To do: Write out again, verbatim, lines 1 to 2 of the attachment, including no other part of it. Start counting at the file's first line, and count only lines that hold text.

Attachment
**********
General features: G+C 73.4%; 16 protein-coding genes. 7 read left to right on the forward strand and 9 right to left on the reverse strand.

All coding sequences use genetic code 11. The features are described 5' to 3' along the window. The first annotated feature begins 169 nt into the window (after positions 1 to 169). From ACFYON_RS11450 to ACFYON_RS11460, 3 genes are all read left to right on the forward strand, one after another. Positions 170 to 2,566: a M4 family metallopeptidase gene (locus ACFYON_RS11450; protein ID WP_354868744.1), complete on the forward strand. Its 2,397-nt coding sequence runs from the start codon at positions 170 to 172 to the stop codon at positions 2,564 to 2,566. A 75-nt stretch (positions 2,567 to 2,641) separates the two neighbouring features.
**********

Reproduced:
General features: G+C 73.4%; 16 protein-coding genes. 7 read left to right on the forward strand and 9 right to left on the reverse strand.

All coding sequences use genetic code 11. The features are described 5' to 3' along the window. The first annotated feature begins 169 nt into the window (after positions 1 to 169). From ACFYON_RS11450 to ACFYON_RS11460, 3 genes are all read left to right on the forward strand, one after another. Positions 170 to 2,566: a M4 family metallopeptidase gene (locus ACFYON_RS11450; protein ID WP_354868744.1), complete on the forward strand. Its 2,397-nt coding sequence runs from the start codon at positions 170 to 172 to the stop codon at positions 2,564 to 2,566. A 75-nt stretch (positions 2,567 to 2,641) separates the two neighbouring features.